Philippine Resources - November 18, 2020
Record Profit for Apex Mining
In a disclosure to the Philippine Stock Exchange, APEX Mining Co. has reported a consolidated income for the nine-month period amounting to P991 million, 337 per cent higher than in 2019, and the biggest in the history of the firm. The company said that its profit rose from 227 million last year. The same way, parent company net income grew from 253 million to 1.0 billion, a 314 increase, in the same period a year ago. Apex Mining President and Chief Executive Officer Luis Sarmiento said that the increase was due to the resilience of the company teams in terms of its mine sites, in spite of the challenges of the pandemic. To date, there are no reported cases.“Our priority is still the health and safety of our people. After all, a healthy workforce is what drives a mine to operate efficiently and profitably,” he said.For January-September 2020, milling tonnage amounted to 491,269 tonnes or an average of 1,921 tonnes per day. As compared to last year, this is an 8-percent decrease from 536,433 tonnes averaging at 2,077 tonnes each day. In the third quarter, the average gold cost was higher at $1,902 per ounce as compared with $1,634 in the first half. The cost of silver price also came higher at $24 per ounce from $17. As for gold sales, they reached 26,031 ounces in the third quarter, and silver sold during the period rose to 140,240 ounces.Apex Mining said that during the period of July-September, higher metal prices contributed to the higher net income as compared to the third quarter of 2019 - where the average price was at $1,472 per ounce for gold and $17 per ounce for silver.The Sangilo mine located in Itogon, Benguet of Itogon-Suyoc Resources Inc. (ISRI), a wholly-owned subsidiary, declared the start of its commercial operation at 200 tonnes per day during the end of July.While quarantine measures and restrictions have been imposed. Apex Mining remarked that they will still continue with the exploration and resource validation work in Suyoc in Mankayan, Benguet continues.Besides ISRI, Apex accounts also include that of Monte Oro Resources and Energy Inc., that has a processing plant in Paracale, Jose Panganiban, Camarines Norte.Presently, shares of Apex Mining increased to 0.52 per cent or P0.01 at P1.95 each.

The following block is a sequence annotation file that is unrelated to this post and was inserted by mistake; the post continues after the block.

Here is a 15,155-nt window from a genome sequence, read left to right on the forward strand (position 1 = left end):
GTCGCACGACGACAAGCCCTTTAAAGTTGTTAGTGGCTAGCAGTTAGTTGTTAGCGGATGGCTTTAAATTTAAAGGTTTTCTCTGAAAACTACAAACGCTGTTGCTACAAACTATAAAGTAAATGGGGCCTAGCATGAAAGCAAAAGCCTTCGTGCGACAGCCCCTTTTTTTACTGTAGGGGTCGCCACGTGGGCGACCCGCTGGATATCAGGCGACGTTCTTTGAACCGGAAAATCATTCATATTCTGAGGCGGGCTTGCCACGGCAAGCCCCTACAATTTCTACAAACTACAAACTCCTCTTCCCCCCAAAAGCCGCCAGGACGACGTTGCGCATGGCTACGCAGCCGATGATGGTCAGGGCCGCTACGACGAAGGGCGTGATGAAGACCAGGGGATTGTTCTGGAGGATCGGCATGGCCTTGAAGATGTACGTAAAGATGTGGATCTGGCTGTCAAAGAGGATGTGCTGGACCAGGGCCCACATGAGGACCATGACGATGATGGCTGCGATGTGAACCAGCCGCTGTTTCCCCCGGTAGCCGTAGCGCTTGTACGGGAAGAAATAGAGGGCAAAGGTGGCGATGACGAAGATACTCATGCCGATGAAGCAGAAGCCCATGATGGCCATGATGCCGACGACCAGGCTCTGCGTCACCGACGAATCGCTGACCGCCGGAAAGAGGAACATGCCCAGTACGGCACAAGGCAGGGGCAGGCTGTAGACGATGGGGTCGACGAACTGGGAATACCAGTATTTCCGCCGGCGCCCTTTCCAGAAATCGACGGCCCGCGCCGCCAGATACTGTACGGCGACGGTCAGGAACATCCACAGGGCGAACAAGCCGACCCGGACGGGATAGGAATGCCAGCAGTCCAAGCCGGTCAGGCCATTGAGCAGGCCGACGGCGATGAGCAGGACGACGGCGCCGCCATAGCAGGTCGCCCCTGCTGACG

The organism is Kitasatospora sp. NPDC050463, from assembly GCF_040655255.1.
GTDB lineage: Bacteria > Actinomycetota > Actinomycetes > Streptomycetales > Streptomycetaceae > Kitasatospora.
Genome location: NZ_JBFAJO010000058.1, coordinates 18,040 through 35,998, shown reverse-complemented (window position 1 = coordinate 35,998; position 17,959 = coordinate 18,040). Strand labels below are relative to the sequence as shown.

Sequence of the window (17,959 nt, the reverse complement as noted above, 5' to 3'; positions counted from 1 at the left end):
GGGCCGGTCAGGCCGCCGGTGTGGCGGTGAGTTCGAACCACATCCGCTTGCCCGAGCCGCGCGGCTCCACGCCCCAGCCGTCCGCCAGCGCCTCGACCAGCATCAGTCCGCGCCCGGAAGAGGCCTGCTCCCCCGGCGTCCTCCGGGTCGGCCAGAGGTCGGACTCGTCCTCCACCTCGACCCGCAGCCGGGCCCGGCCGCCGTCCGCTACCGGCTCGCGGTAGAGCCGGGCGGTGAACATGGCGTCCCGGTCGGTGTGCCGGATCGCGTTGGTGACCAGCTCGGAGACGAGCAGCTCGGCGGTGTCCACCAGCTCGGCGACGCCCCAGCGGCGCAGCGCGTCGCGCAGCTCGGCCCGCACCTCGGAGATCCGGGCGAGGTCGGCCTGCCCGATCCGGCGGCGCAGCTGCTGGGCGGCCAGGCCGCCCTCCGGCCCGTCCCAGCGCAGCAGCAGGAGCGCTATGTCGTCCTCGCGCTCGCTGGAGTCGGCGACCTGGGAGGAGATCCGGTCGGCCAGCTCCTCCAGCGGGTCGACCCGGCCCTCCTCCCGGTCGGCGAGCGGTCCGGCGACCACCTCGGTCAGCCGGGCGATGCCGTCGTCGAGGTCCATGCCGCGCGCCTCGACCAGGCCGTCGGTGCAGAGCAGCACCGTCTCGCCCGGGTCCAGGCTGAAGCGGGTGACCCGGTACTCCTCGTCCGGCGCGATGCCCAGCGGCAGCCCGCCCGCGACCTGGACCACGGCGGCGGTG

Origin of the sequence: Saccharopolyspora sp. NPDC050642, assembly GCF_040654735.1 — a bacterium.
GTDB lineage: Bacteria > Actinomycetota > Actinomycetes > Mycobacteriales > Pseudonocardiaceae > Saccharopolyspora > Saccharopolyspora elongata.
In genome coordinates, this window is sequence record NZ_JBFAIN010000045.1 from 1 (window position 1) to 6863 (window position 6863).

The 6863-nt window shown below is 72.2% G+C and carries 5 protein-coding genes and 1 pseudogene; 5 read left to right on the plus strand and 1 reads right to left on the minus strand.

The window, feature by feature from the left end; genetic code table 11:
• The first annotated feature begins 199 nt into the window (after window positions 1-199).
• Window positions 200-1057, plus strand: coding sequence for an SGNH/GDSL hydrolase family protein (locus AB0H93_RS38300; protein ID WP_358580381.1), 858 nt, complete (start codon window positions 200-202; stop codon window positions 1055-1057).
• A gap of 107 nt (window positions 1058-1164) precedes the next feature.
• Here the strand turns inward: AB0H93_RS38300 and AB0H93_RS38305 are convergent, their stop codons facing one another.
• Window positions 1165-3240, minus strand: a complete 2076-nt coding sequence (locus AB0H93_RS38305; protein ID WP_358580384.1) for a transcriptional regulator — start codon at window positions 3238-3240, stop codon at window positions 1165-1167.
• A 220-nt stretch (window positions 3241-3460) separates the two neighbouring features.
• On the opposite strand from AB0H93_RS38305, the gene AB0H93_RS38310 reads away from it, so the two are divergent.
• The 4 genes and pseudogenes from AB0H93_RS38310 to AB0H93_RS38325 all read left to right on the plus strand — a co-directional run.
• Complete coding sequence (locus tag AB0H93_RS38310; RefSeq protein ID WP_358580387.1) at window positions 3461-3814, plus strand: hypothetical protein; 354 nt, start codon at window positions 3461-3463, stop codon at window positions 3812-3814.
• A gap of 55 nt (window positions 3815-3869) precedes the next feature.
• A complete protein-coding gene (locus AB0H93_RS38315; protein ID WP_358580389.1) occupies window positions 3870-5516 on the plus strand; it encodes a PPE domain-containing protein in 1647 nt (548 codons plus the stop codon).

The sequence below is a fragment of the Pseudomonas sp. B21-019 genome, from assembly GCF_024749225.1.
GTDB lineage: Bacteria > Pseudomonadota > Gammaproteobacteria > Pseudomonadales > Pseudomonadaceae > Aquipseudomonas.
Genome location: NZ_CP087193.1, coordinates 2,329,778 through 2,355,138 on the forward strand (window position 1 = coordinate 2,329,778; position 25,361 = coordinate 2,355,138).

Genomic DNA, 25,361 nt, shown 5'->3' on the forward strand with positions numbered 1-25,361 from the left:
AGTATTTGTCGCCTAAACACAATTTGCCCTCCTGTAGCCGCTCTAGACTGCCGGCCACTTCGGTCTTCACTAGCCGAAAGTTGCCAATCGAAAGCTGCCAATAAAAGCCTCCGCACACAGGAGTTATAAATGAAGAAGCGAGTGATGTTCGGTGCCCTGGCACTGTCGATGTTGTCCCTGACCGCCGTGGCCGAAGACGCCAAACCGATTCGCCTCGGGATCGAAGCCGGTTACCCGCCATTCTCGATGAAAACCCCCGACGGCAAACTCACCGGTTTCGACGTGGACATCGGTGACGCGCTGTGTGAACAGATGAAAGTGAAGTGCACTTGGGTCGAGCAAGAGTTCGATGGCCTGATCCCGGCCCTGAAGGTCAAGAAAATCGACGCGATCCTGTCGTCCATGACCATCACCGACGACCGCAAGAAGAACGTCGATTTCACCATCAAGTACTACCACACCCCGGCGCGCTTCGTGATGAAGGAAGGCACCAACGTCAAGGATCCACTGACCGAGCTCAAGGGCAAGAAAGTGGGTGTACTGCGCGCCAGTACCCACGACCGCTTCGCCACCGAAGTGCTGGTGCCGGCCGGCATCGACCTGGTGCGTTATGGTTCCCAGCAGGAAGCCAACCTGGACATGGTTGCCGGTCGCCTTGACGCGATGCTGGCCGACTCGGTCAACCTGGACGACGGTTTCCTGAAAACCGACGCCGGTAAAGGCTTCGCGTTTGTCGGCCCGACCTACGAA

Place your Ad Here!
Philippine Resources - November 17, 2020
COMP Welcomes Regulation of Small Scale Mining